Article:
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About p8d

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  1. I agree completely with @Pistol she knows her stuff. I used to get those out of body/staring experiences when I was at my worst and had overdone anything. I still get them when I flare badly but I never thought they were seizures. I don’t get them unless I am very poorly and right now my stress level is playing havoc with my symptoms. Please take care.
  2. @KaciCrochetsI know we used to have the same Drs and just wanted to let you know that at the time I was mis(diagnosed) as not having hyper POTS in 2015 it was discovered that the lab was not doing the test correctly. After repeatedly complaining about the sweating/shaking/tremulousness/feelings of doom like clockwork around 4 in the afternoon (and after they discovered a problem with how the lab was doing the tests) I was retested and found to have it. I don’t know if the initial test was during the TTT and I wasn’t left prone long enough or what but Dr D at that time listed me as “probable hyper”. I got hysterical after 15 minutes upright which is definitely NOT my personality, I only lasted 16 minutes and they had enough to diagnose me so put me down. Dr D called me stoic during the EMG test which hurt like h@ll so the hysteria was obviously physical. I was diagnosed with the proper test by the NP a few months later. I have been on various alpha blockers to sometimes good effect since but still get lots of elevated BP with activity/talking on the phone /concentration/ anything my body perceives as “stress”. I have noticed since this d*mn virus kicked off that I get quite anxious with elevated BP about 4pm again. I presume that the alpha blocker is wearing off at that time because I take the next dose around 5pm. It might also be why I wake up around 3-4 in the morning recently. So @Abe I have listed a number of symptoms in this. I should note that I had TERRIBLE insomnia and digestive issues (diarrhea) for years which I think might be related to the hyper aspect.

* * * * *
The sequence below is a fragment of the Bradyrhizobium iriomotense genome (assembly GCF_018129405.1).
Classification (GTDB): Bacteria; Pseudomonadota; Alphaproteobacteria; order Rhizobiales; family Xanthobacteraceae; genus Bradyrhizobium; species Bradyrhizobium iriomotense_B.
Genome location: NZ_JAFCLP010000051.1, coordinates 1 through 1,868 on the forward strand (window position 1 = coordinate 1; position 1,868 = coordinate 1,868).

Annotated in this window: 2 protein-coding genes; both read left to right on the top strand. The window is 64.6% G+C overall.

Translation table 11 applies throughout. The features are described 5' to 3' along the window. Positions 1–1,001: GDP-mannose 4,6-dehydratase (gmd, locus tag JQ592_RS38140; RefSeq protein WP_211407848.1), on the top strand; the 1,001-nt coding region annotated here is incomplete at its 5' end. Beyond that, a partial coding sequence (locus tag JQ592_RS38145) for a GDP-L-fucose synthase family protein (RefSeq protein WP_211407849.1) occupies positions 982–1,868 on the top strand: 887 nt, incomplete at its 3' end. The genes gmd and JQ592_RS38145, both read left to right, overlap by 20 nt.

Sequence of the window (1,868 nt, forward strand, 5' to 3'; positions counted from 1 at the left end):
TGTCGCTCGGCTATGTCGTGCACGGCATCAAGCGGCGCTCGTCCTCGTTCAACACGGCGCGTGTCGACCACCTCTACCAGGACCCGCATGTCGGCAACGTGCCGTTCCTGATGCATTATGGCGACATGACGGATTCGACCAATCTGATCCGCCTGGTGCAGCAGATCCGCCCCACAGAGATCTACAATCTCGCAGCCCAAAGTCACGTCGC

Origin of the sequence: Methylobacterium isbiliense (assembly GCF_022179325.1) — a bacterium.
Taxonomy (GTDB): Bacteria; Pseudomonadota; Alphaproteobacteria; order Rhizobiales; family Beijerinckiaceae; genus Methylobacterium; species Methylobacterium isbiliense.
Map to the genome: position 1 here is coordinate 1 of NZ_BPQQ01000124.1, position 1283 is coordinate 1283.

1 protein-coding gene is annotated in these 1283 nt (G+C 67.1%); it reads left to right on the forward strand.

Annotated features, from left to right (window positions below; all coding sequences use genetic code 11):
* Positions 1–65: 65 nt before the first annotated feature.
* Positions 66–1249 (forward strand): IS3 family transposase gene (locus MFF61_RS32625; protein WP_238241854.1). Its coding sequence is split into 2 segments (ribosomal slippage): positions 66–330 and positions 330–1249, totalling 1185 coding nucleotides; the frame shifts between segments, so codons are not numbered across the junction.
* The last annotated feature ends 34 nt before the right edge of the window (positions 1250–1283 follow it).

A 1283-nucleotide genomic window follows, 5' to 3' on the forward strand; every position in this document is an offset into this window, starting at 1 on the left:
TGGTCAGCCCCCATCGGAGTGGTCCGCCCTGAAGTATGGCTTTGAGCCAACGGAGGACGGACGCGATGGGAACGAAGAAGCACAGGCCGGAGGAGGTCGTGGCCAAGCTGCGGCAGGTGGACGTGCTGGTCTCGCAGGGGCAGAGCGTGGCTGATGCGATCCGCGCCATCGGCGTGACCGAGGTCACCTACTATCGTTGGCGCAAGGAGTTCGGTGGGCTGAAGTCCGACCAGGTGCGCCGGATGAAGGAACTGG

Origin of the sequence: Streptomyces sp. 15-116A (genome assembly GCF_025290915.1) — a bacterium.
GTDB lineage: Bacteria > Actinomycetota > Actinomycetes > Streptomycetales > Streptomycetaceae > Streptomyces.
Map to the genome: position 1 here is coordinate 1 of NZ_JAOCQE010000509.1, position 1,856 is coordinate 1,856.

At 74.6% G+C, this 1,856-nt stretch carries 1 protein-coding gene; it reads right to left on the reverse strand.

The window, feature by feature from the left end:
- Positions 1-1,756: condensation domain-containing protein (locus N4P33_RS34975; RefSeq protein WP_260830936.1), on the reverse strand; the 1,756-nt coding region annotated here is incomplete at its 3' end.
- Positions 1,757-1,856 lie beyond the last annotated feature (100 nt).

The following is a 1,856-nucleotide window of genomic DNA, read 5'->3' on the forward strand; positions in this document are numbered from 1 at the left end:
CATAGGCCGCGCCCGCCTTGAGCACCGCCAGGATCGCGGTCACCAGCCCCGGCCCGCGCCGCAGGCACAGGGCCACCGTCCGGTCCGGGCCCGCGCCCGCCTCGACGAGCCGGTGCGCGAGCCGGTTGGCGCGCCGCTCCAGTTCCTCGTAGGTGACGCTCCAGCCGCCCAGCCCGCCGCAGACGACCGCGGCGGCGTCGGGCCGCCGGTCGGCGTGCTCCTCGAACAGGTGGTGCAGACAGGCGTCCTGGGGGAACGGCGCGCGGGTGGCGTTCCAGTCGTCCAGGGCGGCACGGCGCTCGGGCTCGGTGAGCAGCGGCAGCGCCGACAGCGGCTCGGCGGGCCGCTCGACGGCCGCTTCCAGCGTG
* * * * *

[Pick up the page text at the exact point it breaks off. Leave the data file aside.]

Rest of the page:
3. @Pistol does the diltiazem help with the spikes or cause ortho hypotension? Thanks.
  4. @Pistol and I are strangely similar for not being related! On her advice I am now on coreg and guanfacine but they don’t stop my spikes. I spike from anything my body perceives as stress—phone calls, upright too long (varies on fluid intake and amount of time), strong emotions, being in moving vehicles, Dr appointments etc. etc. I tried clonidine which caused rebound hypertension badly, methyldopa which didn’t seem to help and now guanfacine which I like but doesn’t stop the spikes. My cardiologist has me take an extra low dose of coreg an hour or so before anything “stressful” which helps. I have noticed 2 things that directly impact my spikes—fluid intake, I tend to feel weird and HR can be high and BP low an hour before I do something outside the house (I am housebound) so I drink 8+ ounces of water and an hour later BP is 170+/90+, I obviously have to stop this and the other are any drugs that end in “ine”—diphenhydramine, my sleep med mitrazipine and caffeine are examples. Right now I have stopped these and am desperate for a good nights sleep. I see my neurologist this week and will ask about Wellbutrin and next time I see the cardiologist in April will ask about diltiazem. I do wonder about a benzo instead of the extra coreg or diltiazem since mine seem directly related to stress but I know my neurologist is opposed to them in dys. I am on SCIG which helps a lot with many symptoms but not yet BP. @Pistol do you take the diltiazem daily or as needed?
  5. I sway back and forth and feel like I am on a boat at every neurologist visit when they do orthostatic vitals. It’s usually after I have been standing still for 3-10 minutes. I have hyper POTS and it might be related in my case to my BP going up but I am not positive. I virtually never stand still that long except for this check at the neuro’s office. I have done this since I was diagnosed on many, many different meds.
  6. I feel your pain, we all do at times. While I have accepted my illness/life I get the occasional bad day where it feels like too much. Hang in there. As Scarlett said “tomorrow is another day” and hopefully less symptomatic.